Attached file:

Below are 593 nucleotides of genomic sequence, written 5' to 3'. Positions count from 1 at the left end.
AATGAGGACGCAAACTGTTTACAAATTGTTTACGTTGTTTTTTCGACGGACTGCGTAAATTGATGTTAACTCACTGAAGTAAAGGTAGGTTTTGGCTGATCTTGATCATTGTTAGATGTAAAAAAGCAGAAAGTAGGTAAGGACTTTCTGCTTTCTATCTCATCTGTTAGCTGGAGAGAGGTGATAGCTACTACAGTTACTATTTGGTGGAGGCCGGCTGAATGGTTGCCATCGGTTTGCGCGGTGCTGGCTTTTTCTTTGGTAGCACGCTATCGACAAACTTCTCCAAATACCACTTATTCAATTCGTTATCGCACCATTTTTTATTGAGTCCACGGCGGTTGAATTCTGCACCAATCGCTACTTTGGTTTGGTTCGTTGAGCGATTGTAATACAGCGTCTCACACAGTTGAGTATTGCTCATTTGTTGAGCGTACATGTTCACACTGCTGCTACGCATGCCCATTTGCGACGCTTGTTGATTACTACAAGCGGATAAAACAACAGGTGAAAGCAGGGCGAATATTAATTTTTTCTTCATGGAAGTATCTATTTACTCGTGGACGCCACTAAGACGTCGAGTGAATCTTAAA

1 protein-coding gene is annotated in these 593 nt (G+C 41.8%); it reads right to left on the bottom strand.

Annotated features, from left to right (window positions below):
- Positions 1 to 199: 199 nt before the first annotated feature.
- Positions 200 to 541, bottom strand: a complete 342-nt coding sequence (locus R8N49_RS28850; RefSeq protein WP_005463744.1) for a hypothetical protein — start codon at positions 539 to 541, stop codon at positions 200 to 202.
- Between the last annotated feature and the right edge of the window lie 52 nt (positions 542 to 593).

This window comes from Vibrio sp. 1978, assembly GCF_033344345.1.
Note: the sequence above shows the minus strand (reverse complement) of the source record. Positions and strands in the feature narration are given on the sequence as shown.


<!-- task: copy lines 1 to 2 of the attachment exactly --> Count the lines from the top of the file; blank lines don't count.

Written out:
Below are 593 nucleotides of genomic sequence, written 5' to 3'. Positions count from 1 at the left end.
AATGAGGACGCAAACTGTTTACAAATTGTTTACGTTGTTTTTTCGACGGACTGCGTAAATTGATGTTAACTCACTGAAGTAAAGGTAGGTTTTGGCTGATCTTGATCATTGTTAGATGTAAAAAAGCAGAAAGTAGGTAAGGACTTTCTGCTTTCTATCTCATCTGTTAGCTGGAGAGAGGTGATAGCTACTACAGTTACTATTTGGTGGAGGCCGGCTGAATGGTTGCCATCGGTTTGCGCGGTGCTGGCTTTTTCTTTGGTAGCACGCTATCGACAAACTTCTCCAAATACCACTTATTCAATTCGTTATCGCACCATTTTTTATTGAGTCCACGGCGGTTGAATTCTGCACCAATCGCTACTTTGGTTTGGTTCGTTGAGCGATTGTAATACAGCGTCTCACACAGTTGAGTATTGCTCATTTGTTGAGCGTACATGTTCACACTGCTGCTACGCATGCCCATTTGCGACGCTTGTTGATTACTACAAGCGGATAAAACAACAGGTGAAAGCAGGGCGAATATTAATTTTTTCTTCATGGAAGTATCTATTTACTCGTGGACGCCACTAAGACGTCGAGTGAATCTTAAA